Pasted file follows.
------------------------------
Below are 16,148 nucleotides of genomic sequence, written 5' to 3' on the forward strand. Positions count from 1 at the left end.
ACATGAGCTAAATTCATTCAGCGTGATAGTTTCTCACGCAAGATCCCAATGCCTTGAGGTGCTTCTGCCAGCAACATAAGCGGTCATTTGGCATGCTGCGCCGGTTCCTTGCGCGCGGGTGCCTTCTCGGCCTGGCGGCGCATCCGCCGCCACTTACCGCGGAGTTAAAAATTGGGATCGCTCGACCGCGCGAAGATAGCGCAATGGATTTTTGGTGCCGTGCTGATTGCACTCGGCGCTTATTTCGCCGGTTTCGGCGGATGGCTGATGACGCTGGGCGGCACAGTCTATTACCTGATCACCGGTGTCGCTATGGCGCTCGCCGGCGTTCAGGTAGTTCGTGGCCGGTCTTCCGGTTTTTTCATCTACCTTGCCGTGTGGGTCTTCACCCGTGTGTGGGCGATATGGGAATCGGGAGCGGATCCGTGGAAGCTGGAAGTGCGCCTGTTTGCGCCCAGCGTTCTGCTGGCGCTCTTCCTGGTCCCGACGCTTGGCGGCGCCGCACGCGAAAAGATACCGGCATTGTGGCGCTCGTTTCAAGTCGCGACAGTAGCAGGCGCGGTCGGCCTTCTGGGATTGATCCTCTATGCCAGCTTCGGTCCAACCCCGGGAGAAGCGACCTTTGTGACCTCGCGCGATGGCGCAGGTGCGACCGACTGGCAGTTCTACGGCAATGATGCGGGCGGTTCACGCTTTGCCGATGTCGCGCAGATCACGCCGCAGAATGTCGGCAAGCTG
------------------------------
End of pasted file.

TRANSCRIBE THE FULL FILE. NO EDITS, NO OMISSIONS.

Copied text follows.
Below are 16,148 nucleotides of genomic sequence, written 5' to 3' on the forward strand. Positions count from 1 at the left end.
ACATGAGCTAAATTCATTCAGCGTGATAGTTTCTCACGCAAGATCCCAATGCCTTGAGGTGCTTCTGCCAGCAACATAAGCGGTCATTTGGCATGCTGCGCCGGTTCCTTGCGCGCGGGTGCCTTCTCGGCCTGGCGGCGCATCCGCCGCCACTTACCGCGGAGTTAAAAATTGGGATCGCTCGACCGCGCGAAGATAGCGCAATGGATTTTTGGTGCCGTGCTGATTGCACTCGGCGCTTATTTCGCCGGTTTCGGCGGATGGCTGATGACGCTGGGCGGCACAGTCTATTACCTGATCACCGGTGTCGCTATGGCGCTCGCCGGCGTTCAGGTAGTTCGTGGCCGGTCTTCCGGTTTTTTCATCTACCTTGCCGTGTGGGTCTTCACCCGTGTGTGGGCGATATGGGAATCGGGAGCGGATCCGTGGAAGCTGGAAGTGCGCCTGTTTGCGCCCAGCGTTCTGCTGGCGCTCTTCCTGGTCCCGACGCTTGGCGGCGCCGCACGCGAAAAGATACCGGCATTGTGGCGCTCGTTTCAAGTCGCGACAGTAGCAGGCGCGGTCGGCCTTCTGGGATTGATCCTCTATGCCAGCTTCGGTCCAACCCCGGGAGAAGCGACCTTTGTGACCTCGCGCGATGGCGCAGGTGCGACCGACTGGCAGTTCTACGGCAATGATGCGGGCGGTTCACGCTTTGCCGATGTCGCGCAGATCACGCCGCAGAATGTCGGCAAGCTG